Favorite Reads Friday: Good Omens

I normally review ARC copies of books or books that I’ve recently discovered, but I have realized that there are so many other books that I’ve read in the past that I would love to encourage you to pick up – thus, Favorite Reads Friday.  These books may have been published awhile ago, but in my opinion, they are among some of the best of the best. So, check back each Friday for a look at one of my favorites and tell me about/share a link to one of your favorites in the comments!

Today, I want to talk to you about Good Omens by Neil Gaiman & Terry Pratchett. You’ve probably been hearing a lot about it lately since it’s currently in production to become an Amazon Prime Video television series in 2019 staring David Tennant and Michael Sheen. I can’t remember when exactly I first read it (I’d say probably 8-10 years ago), but I remember discovering a small paperback copy in a bookseller’s booth at a local flea market. The full title, Good Omens: The Nice and Accurate Prophecies of Agnes Nutter, Witch, sounded quirky, so I forked over a couple quarters, not realizing then that I was discovering what would soon be one of my favorite books of all time. What I find especially amusing now that the television show is coming, is that from the first time I read Good Omens, in my head, the character Crowley sounded exactly like David Tennant. I still read it that way today, and so I don’t believe his casting could have been any more perfect.

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Summary (via Goodreads)

According to The Nice and Accurate Prophecies of Agnes Nutter, Witch (the world’s only completely accurate book of prophecies, written in 1655, before she exploded), the world will end on a Saturday. Next Saturday, in fact. Just before dinner.

So the armies of Good and Evil are amassing, Atlantis is rising, frogs are falling, tempers are flaring. Everything appears to be going according to Divine Plan. Except a somewhat fussy angel and a fast-living demon—both of whom have lived amongst Earth’s mortals since The Beginning and have grown rather fond of the lifestyle—are not actually looking forward to the coming Rapture.

And someone seems to have misplaced the Antichrist . . .

 

Why it’s one of my favorites:

This was my first introduction to both Neil Gaiman and Terry Pratchett, and my love for them grew from this fantastic co-authored work. Their wit and humor had me literally laughing out loud, giggling uncontrollably in public, and repeatedly quoting lines to friends. I don’t normally gravitate towards “funny” books, but Good Omens is so brilliant in its comedy that I often found myself rereading certain lines and laughing even harder. What’s not to love about an apocalyptic comedy starring a demon, an angel, a young Antichrist and his hell hound, and of course the four horsemen bikers. What makes it even better is that the humor also tends to have a philosophical leaning and will keep you reading and rereading throughout the book, savoring every word. I’ve even tried the audiobook (I reread Good Omens regularly when I need a pick-me-up), and you don’t want to attempt listening with any sort of distractions around, or else you might miss some of the more subtle jokes.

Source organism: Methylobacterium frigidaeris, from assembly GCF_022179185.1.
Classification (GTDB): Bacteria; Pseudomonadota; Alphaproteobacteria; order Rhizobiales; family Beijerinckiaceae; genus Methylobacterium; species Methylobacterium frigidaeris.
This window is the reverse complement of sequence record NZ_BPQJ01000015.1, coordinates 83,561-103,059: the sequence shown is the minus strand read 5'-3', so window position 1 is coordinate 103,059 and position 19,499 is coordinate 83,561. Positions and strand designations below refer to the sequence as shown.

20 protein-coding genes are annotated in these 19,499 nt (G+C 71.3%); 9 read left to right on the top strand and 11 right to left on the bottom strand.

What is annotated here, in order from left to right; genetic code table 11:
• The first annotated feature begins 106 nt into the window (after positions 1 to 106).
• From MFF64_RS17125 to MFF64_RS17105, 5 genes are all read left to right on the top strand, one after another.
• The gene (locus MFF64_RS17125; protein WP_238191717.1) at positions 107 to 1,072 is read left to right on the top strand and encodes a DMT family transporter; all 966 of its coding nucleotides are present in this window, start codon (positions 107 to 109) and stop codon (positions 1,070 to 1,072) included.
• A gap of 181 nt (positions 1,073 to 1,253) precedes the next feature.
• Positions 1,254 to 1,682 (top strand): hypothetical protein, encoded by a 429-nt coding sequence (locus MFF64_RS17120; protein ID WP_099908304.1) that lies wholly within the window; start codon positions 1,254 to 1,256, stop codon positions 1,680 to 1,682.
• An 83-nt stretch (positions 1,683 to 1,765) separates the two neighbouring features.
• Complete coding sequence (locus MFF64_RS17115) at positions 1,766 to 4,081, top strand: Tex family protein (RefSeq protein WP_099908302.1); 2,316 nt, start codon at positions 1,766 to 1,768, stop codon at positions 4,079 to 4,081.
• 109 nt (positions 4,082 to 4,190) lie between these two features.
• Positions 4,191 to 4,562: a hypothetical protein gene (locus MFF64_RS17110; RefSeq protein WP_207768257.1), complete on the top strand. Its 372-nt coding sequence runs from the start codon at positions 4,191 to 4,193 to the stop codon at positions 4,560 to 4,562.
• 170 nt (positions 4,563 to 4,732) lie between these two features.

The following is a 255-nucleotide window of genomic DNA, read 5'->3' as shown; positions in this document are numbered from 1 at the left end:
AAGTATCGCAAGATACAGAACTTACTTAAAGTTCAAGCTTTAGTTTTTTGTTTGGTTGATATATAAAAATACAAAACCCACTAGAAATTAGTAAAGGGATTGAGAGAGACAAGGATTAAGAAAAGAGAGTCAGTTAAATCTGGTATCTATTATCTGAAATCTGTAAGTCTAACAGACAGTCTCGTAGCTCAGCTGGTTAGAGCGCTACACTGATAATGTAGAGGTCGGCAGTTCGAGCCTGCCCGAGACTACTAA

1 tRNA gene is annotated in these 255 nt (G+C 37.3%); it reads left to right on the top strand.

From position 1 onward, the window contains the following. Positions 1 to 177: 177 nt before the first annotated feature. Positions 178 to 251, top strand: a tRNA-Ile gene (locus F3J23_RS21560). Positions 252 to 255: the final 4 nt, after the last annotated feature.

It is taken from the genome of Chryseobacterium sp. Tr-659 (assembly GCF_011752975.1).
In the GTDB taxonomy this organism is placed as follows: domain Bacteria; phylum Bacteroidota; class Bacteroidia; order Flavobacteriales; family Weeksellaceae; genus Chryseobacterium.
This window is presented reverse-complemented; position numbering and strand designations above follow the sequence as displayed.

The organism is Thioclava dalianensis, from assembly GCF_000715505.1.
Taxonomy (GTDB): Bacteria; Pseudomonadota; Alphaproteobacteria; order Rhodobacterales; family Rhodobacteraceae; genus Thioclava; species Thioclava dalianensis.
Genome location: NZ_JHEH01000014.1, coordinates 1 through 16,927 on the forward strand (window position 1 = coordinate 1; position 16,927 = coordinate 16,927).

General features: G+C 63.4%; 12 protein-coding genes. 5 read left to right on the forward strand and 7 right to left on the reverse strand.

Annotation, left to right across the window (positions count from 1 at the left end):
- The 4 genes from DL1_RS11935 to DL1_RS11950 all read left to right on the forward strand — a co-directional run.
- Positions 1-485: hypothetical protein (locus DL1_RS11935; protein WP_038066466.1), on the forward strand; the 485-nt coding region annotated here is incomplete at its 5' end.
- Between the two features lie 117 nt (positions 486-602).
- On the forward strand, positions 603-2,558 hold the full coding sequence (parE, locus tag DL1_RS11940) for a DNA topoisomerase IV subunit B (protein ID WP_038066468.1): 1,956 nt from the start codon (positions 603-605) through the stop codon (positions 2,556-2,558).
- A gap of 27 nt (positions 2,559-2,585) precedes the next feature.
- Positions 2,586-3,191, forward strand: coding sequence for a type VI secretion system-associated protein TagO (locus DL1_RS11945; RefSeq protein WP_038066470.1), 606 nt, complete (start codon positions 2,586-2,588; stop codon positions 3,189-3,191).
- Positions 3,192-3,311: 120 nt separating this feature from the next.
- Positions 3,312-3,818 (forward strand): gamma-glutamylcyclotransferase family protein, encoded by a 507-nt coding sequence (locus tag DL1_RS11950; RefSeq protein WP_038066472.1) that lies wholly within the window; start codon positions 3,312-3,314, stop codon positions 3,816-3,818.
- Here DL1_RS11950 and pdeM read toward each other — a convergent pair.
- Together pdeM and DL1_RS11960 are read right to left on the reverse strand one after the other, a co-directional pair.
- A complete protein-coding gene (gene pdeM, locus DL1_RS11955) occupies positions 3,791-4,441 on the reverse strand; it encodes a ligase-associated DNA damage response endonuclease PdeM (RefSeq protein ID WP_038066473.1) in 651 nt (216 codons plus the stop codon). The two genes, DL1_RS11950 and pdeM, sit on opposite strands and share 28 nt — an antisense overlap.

Good Omens is the book I’ve probably recommended most to friends over the years. It never gets old. Funny enough, I recommended it to my now fiancé when we were first dating. As he was reading it, he turned me on to a little show called Supernatural – which quickly grew on me, partially because of another character named Crowley. Both the Good Omens Crowley and the Supernatural Crowley are meant to be a reference in name to Aleister Crowley, but one can’t help but think that with all of their similarities and with show creator Eric Kripke being a big Gaiman fan, that maybe there’s a little nod to Good Omens in the show.

So, be sure to add Good Omens to your To Be Read list, and check it out before it becomes a hit television series in 2019.

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Off the Shelf – A Review of The Sleeper & the Spindle

My first book of 2015 was This is Not a Test  by Courtney Summers, and I vividly remember finishing the book and immediately tossing it across the room in frustration. Just in case I forgot, Timehop decided to remind me.

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I can’t say what in particular made me dislike the book, but I do know that I was disappointed that my new year of new reads kicked off with a dud. I was determined not to let that happen again this year.

At the start of January, I began reading Da Vinci’s Tiger by L. M. Elliott, December’s book from OwlCrate. I made it through the first 60-80 pages, and I’ve had to temporarily set the book aside. The story is somewhat slow and just hasn’t captured me yet, so I began to worry that I would have a repeat of last year. I’m sure Da Vinci’s Tiger is probably wonderful, and I just haven’t given it enough of a shot yet, but I’m not taking any chances. So, I returned it to the nightstand, and I went in search of a guaranteed good read.

I normally stick to reading and reviewing mostly Young Adult books, but occasionally, I may choose one of certain relevance or that Young Adult readers may enjoy – such as this time. It may just be personal bias, but I believe Neil Gaiman transcends most all age groups and genres. So, while The Sleeper and the Spindle may look like an ordinary picture book, just one look inside can tell you that it is much, much more.

sleeper“Learning how to be strong, to feel her own emotions and not another’s, had been hard; but once you learned the trick of it, you did not forget.”

Continue reading Off the Shelf – A Review of The Sleeper & the Spindle